No, they don't have to be the same. But gnome is *nix, so please don't try it on Windows! FWIW, I just tried gnome-vnc (on Free) to TightVNC (on W2K) and it works fine, other than the screen size mismatch I have.
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Hello,

Quote:
Originally Posted by DrJ View Post
No, they don't have to be the same. But gnome is *nix, so please don't try it on Windows! FWIW, I just tried gnome-vnc (on Free) to TightVNC (on W2K) and it works fine, other than the screen size mismatch I have.
What - no M$ binary?! That's odd. Well, I do see that tightvnc does have a M$ binary available - and I'm not the biggest fan of Gnome (though I prefer it over KDE - if those are my only two choices) - so I guess I'll try tightvnc on the Windows computer.

Thanks for the help.
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I just tried vnc again (that is realvnc) and it too is fine. Minor interface differences with gnome-vnc (vinage?) but it is more the same than different.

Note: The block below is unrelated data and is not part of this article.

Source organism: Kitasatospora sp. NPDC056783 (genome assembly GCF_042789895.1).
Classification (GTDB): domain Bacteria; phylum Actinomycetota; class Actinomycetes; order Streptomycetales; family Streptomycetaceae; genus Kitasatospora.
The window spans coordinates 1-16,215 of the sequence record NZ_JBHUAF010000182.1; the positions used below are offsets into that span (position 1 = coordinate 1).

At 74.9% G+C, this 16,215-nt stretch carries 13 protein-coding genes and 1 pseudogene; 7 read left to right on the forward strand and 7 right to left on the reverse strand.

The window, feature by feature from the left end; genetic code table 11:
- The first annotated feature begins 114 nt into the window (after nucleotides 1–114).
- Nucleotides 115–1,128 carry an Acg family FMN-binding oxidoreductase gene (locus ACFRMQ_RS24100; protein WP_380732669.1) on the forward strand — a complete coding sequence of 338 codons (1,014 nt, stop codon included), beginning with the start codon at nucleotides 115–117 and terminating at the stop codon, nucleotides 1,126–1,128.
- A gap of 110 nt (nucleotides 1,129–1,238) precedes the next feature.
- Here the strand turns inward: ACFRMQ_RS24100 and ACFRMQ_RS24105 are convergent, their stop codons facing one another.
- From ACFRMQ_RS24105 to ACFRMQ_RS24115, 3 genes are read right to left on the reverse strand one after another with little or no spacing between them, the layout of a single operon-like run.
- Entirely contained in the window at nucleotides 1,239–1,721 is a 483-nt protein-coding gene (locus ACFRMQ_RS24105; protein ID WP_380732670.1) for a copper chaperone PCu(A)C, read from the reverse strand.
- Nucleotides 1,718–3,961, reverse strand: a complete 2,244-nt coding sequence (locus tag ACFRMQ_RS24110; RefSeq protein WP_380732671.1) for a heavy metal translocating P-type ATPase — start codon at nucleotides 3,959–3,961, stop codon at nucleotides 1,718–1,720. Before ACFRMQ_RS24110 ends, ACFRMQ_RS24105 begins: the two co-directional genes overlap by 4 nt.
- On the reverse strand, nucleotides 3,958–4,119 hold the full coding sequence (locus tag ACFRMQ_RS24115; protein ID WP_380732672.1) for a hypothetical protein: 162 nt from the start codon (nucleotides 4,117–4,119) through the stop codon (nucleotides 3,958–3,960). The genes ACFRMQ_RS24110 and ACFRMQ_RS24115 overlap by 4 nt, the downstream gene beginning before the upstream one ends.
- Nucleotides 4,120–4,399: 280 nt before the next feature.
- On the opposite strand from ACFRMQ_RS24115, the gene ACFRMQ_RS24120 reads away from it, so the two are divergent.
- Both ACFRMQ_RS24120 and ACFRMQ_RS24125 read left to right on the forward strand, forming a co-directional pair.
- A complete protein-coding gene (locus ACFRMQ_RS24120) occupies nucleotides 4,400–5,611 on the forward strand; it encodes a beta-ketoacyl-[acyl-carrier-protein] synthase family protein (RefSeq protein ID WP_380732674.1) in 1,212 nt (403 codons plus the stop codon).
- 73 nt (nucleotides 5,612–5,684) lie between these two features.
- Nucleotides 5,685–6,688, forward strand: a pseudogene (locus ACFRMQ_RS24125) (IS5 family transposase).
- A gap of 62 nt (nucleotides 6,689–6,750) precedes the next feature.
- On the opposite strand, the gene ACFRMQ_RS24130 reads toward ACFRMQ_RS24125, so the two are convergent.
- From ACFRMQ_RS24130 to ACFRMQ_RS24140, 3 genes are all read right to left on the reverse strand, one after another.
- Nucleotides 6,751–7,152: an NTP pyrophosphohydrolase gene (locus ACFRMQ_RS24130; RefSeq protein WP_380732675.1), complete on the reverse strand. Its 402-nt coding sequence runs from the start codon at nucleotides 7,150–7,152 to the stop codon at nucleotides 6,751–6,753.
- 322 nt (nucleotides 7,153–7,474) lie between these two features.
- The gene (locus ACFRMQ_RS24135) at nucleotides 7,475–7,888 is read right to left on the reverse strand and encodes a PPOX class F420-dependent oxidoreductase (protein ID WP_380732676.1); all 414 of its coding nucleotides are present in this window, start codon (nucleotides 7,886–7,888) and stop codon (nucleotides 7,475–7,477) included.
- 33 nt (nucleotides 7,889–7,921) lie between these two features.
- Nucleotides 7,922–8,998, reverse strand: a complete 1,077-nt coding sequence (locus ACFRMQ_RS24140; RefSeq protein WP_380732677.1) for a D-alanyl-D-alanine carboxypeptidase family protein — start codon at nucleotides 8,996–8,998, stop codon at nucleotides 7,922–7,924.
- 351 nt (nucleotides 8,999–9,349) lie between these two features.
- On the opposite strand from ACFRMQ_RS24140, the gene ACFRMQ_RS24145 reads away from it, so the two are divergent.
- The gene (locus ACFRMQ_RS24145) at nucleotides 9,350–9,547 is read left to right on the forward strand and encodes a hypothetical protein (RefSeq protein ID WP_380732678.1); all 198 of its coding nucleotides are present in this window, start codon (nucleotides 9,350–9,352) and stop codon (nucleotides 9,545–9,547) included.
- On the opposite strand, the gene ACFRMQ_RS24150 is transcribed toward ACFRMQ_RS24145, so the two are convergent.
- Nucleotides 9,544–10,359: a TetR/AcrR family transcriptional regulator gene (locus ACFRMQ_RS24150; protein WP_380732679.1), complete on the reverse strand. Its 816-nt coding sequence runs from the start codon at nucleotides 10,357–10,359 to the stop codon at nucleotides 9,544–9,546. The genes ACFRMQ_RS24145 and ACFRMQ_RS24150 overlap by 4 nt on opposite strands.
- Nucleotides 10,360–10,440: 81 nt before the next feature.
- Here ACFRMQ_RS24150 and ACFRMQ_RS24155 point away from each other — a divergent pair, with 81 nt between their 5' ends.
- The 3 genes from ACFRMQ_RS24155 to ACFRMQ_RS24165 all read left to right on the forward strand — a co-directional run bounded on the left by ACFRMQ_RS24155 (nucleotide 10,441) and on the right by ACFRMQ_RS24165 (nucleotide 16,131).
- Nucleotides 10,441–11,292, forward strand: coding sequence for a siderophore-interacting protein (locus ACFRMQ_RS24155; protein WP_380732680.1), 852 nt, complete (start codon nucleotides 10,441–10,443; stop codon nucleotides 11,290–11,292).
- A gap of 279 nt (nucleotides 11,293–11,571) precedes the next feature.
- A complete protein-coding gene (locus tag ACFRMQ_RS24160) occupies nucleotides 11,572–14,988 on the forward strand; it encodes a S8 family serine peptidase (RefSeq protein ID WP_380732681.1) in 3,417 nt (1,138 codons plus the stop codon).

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Old 8th July 2008
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For the client side I would go with SSVNC.
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VNC is just a protocol, simple as that.


The person who needs to share the screen needs a server. *


The person who needs to connect to the screen via VNC needs to have a client.


Whether the program is both a client and a server, just a client, or just a server, is implementation dependent -- even RealVNC has/had a client only version.


*the usual ports and routing issues not to be forgotten of course.